a brief rest, at a distance of a few feet from Him. No sooner had I risen, and ... started to offer my prayers, in a corner of the roof which adjoined a wall, than I beheld His blessed Person rise and walk towards me. When He reached me He said: `You, too, are awake.' Whereupon He began to chant and pace back and forth. How shall I ever describe that voice and the verses it intoned, and His gait, as He strode before me! Methinks, with every step He took and every word He uttered thousands of oceans of light surged before my face, and thousands of worlds of incomparable splendor were unveiled to my eyes, and thousands of suns blazed their light upon me! In the moonlight that streamed upon Him, He thus continued to walk and to chant. Every time He approached me He would pause, and, in a tone so wondrous that no tongue can describe it, would say: `Hear Me, My son. By God, the True One! This Cause will assuredly be made manifest. Heed thou not the idle talk of the people of the Bayán, who pervert the meaning of every word.' In this manner He continued to walk and chant, and to address me these words until the first streaks of dawn appeared.... Afterwards I removed His bedding to His room, and, having prepared His tea for Him, was dismissed from His presence."
The confidence instilled in Mírzá Áqá Ján by this unexpected and sudden contact with the spirit and directing genius of a new-born Revelation stirred his soul to its depths--a soul already afire with a consuming love born of his recognition of the ascendancy which his newly-found Master had already achieved over His fellow-disciples in both Iraq and Persia. This intense adoration that informed his whole being, and which could neither be suppressed nor concealed, was instantly detected by both Mírzá Yahyá and his fellow-conspirator Siyyid Muhammad. The circumstances leading to the revelation of the Tablet of Kullu't-Tá'am, written during that period, at the request of Hájí Mírzá Kamálu'd-Dín-i-Naráqí, a Bábí of honorable rank and high culture, could not but aggravate a situation that had already become serious and menacing. Impelled by a desire to receive illumination from Mírzá Yahyá concerning the meaning of the Qur'ánic verse "All food was allowed to the children of Israel," Hájí Mírzá Kamálu'd-Dín had requested him to write a commentary upon it--a request which was granted, but with reluctance and in a manner which showed such incompetence and superficiality as to disillusion Hájí Mírzá Kamálu'd-Dín, and to destroy his confidence in its author. Turning to Bahá'u'lláh and repeating his request, he was honored by a Tablet, in which Israel
and his children were identified with the Báb and His followers respectively--a Tablet which by reason of the allusions it contained, the beauty of its language and the cogency of its argument, so enraptured the soul of its recipient that he would have, but for the restraining hand of Bahá'u'lláh, proclaimed forthwith his discovery of God's hidden Secret in the person of the One Who had revealed it.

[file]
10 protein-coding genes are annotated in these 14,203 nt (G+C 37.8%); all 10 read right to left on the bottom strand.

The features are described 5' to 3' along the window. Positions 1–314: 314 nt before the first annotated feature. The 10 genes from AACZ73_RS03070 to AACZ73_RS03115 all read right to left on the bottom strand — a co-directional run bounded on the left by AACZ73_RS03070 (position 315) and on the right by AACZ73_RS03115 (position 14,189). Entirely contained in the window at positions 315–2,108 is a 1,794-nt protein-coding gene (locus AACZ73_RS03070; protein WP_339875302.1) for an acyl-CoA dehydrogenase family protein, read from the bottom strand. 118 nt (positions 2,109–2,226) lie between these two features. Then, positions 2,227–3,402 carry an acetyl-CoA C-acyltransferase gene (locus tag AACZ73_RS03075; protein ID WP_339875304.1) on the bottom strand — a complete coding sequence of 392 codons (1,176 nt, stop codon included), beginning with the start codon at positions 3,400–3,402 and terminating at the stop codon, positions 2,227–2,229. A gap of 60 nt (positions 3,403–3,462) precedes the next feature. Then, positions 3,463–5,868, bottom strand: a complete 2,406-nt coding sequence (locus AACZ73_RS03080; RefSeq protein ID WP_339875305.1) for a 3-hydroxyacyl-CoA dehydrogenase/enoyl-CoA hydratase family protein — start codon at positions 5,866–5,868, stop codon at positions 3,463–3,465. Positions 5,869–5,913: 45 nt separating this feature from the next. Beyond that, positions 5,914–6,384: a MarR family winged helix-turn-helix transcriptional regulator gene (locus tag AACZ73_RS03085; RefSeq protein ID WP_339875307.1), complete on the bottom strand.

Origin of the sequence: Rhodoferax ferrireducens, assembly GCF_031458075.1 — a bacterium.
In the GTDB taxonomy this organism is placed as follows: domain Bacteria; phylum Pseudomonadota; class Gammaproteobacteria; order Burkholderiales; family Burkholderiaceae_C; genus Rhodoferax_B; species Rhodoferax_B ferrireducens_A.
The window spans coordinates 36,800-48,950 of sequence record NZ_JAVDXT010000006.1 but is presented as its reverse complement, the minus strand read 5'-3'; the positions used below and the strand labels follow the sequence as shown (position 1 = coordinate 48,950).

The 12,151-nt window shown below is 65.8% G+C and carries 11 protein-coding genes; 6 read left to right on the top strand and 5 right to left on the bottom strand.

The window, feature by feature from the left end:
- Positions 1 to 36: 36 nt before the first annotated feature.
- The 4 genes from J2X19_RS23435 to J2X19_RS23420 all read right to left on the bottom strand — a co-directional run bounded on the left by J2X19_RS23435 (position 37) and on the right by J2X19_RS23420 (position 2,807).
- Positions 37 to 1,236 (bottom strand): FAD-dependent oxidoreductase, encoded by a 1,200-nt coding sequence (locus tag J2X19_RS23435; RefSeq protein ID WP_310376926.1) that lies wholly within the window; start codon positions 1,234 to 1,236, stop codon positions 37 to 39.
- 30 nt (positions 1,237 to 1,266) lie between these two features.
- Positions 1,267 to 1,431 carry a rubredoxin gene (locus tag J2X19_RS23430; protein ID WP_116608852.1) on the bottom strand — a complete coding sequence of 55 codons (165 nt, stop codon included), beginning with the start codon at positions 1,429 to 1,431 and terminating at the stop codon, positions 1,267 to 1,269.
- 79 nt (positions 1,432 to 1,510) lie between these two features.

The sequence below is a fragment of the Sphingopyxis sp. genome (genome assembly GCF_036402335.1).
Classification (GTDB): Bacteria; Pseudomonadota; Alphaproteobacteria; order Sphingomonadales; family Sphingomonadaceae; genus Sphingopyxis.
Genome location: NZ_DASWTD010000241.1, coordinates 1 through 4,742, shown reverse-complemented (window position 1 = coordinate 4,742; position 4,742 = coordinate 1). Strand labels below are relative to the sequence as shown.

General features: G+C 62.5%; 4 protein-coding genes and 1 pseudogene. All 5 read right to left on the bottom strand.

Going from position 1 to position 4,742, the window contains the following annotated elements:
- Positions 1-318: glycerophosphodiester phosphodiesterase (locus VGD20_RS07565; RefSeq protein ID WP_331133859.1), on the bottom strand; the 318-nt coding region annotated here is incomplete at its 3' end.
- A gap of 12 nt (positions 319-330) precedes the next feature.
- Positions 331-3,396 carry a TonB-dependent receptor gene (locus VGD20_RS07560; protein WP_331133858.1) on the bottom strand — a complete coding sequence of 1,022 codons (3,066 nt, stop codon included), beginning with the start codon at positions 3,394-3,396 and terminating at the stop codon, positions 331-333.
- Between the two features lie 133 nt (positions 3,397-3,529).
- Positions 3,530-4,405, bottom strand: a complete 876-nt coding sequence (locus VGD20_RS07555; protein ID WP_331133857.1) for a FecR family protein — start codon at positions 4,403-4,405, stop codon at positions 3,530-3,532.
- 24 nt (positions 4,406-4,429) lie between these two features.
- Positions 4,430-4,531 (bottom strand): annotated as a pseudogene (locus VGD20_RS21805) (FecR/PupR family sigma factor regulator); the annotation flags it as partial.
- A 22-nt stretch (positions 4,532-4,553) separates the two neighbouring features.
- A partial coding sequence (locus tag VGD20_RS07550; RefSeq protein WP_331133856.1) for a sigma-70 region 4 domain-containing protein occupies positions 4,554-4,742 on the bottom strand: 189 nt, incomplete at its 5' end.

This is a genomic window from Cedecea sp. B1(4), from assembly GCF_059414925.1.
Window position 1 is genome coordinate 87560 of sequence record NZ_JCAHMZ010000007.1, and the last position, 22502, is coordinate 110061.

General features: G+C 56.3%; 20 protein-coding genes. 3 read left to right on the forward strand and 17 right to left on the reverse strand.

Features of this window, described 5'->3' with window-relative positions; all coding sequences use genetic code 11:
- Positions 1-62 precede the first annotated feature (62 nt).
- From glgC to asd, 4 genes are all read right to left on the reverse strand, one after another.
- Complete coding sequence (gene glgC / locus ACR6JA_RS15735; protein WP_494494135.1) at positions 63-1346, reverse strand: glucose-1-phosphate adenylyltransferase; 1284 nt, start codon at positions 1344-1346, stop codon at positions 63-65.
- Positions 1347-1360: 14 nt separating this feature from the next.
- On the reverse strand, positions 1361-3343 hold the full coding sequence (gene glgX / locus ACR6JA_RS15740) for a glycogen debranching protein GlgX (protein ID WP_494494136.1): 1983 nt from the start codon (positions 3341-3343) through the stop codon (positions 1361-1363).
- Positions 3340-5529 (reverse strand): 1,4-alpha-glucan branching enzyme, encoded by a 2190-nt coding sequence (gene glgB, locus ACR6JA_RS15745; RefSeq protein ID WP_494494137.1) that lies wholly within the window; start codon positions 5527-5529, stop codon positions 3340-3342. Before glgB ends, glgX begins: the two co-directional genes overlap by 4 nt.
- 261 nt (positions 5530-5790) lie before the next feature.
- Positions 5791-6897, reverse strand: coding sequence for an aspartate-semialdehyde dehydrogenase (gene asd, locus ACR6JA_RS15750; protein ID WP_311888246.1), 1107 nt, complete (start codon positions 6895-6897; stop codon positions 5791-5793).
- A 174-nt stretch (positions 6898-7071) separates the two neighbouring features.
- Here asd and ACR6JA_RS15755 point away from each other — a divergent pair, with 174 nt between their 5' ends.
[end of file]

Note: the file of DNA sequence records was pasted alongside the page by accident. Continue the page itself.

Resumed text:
To these evidences of an ever deepening veneration for Bahá'u'lláh and of a passionate attachment to His person were now being added further grounds for the outbreak of the pent-up jealousies which His mounting prestige evoked in the breasts of His ill-wishers and enemies. The steady extension of the circle of His acquaintances and admirers; His friendly intercourse with officials including the governor of the city; the unfeigned homage offered Him, on so many occasions and so spontaneously, by men who had once been distinguished companions of Siyyid Kázim; the disillusionment which the persistent concealment of Mírzá Yahyá, and the unflattering reports circulated regarding his character and abilities, had engendered; the signs of increasing independence, of innate sagacity and inherent superiority and capacity for leadership unmistakably exhibited by Bahá'u'lláh Himself--all combined to widen the breach which the infamous and crafty Siyyid Muhammad had sedulously contrived to create.
A clandestine opposition, whose aim was to nullify every effort exerted, and frustrate every design conceived, by Bahá'u'lláh for the rehabilitation of a distracted community, could now be clearly discerned. Insinuations, whose purpose was to sow the seeds of doubt and suspicion and to represent Him as a usurper, as the subverter of the laws instituted by the Báb, and the wrecker of His Cause, were being incessantly circulated. His Epistles, interpretations, invocations and commentaries were being covertly and indirectly criticized, challenged and misrepresented. An attempt to injure His person was even set afoot but failed to materialize.
The cup of Bahá'u'lláh's sorrows was now running over. All His exhortations, all His efforts to remedy a rapidly deteriorating situation, had remained fruitless. The velocity of His manifold woes was hourly and visibly increasing. Upon the sadness that filled His soul and the gravity of the situation confronting Him, His writings, revealed during that somber period, throw abundant light. In some of His prayers He poignantly confesses that "tribulation upon tribulation" had gathered about Him, that "adversaries with one consent" had fallen upon Him, that "wretchedness" had grievously touched
Him, and that "woes at their blackest" had befallen Him. God Himself He calls upon as a Witness to His "sighs and lamentations," His "powerlessness, poverty and destitution," to the "injuries" He sustained, and the "abasement" He suffered. "So grievous hath been My weeping," He, in one of these prayers, avows, "that I have been prevented from making mention of Thee and singing Thy praises." "So loud hath been the voice of My lamentation," He, in another passage, avers, "that every mother mourning for her child would be amazed, and would still her weeping and her grief." "The wrongs which I suffer," He, in His Lawh-i-Maryam, laments, "have blotted out the wrongs suffered by My First Name (the Báb) from the Tablet of creation." "O Maryam!" He continues, "From the Land of Tá (Tihrán), after countless afflictions, We reached Iraq, at the bidding of the Tyrant of Persia, where, after the fetters of Our foes, We were afflicted with the perfidy of Our friends. God knoweth what befell Me thereafter!" And again: "I have borne what no man, be he of the past or of the future, hath borne or will bear." "Oceans of sadness," He testifies in the Tablet of Qullu't-Tá'am, "have surged over Me, a drop of which no soul could bear to drink. Such is My grief that My soul hath well nigh departed from My body." "Give ear, O Kamál!" He, in that same Tablet, depicting His plight, exclaims, "to the voice of this lowly, this forsaken ant, that hath hid itself in its hole, and whose desire is to depart from your midst, and vanish from your sight, by reason of that which the hands of men have wrought. God, verily, hath been witness between Me and His servants." And again: "Woe is Me, woe is Me!... All that I have seen from the day on which I first drank the pure milk from the breast of My mother until this moment hath been effaced from My memory, in consequence of that which the hands of the people have committed." Furthermore, in His Qásidiy-i-Varqá'íyyih, an ode revealed during the days of His retirement to the mountains of Kurdistán, in praise of the Maiden personifying the Spirit of God recently descended upon Him, He thus gives vent to the agonies of His sorrow-laden heart: "Noah's flood is but the measure of the tears I have shed, and Abraham's fire an ebullition of My soul. Jacob's grief is but a reflection of My sorrows, and Job's afflictions a fraction of my calamity." "Pour out patience upon Me, O My Lord!"-- such is His supplication in one of His prayers, "and render Me victorious over the transgressors." "In these days," He, describing in the Kitáb-i-Iqán the virulence of the jealousy which, at that time, was beginning to bare its venomous fangs, has written, "such odors